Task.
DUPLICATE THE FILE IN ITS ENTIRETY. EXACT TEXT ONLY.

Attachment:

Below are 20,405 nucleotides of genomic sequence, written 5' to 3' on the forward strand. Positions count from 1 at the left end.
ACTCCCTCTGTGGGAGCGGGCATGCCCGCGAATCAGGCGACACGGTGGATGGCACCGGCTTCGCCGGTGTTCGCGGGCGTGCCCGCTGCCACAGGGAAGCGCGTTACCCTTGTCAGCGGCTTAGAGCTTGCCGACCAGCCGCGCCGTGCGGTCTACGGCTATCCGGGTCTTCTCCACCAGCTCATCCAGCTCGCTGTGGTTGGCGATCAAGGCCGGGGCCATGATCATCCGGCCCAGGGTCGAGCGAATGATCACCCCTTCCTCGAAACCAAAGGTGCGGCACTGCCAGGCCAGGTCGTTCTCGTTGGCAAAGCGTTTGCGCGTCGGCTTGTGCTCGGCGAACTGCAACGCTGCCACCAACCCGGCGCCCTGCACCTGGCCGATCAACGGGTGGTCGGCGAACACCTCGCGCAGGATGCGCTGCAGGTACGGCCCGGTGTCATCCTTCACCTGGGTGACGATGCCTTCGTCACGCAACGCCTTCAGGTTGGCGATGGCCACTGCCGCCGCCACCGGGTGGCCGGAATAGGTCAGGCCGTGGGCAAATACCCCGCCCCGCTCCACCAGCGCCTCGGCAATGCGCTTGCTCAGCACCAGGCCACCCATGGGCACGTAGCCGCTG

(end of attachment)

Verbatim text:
Below are 20,405 nucleotides of genomic sequence, written 5' to 3' on the forward strand. Positions count from 1 at the left end.
ACTCCCTCTGTGGGAGCGGGCATGCCCGCGAATCAGGCGACACGGTGGATGGCACCGGCTTCGCCGGTGTTCGCGGGCGTGCCCGCTGCCACAGGGAAGCGCGTTACCCTTGTCAGCGGCTTAGAGCTTGCCGACCAGCCGCGCCGTGCGGTCTACGGCTATCCGGGTCTTCTCCACCAGCTCATCCAGCTCGCTGTGGTTGGCGATCAAGGCCGGGGCCATGATCATCCGGCCCAGGGTCGAGCGAATGATCACCCCTTCCTCGAAACCAAAGGTGCGGCACTGCCAGGCCAGGTCGTTCTCGTTGGCAAAGCGTTTGCGCGTCGGCTTGTGCTCGGCGAACTGCAACGCTGCCACCAACCCGGCGCCCTGCACCTGGCCGATCAACGGGTGGTCGGCGAACACCTCGCGCAGGATGCGCTGCAGGTACGGCCCGGTGTCATCCTTCACCTGGGTGACGATGCCTTCGTCACGCAACGCCTTCAGGTTGGCGATGGCCACTGCCGCCGCCACCGGGTGGCCGGAATAGGTCAGGCCGTGGGCAAATACCCCGCCCCGCTCCACCAGCGCCTCGGCAATGCGCTTGCTCAGCACCAGGCCACCCATGGGCACGTAGCCGCTG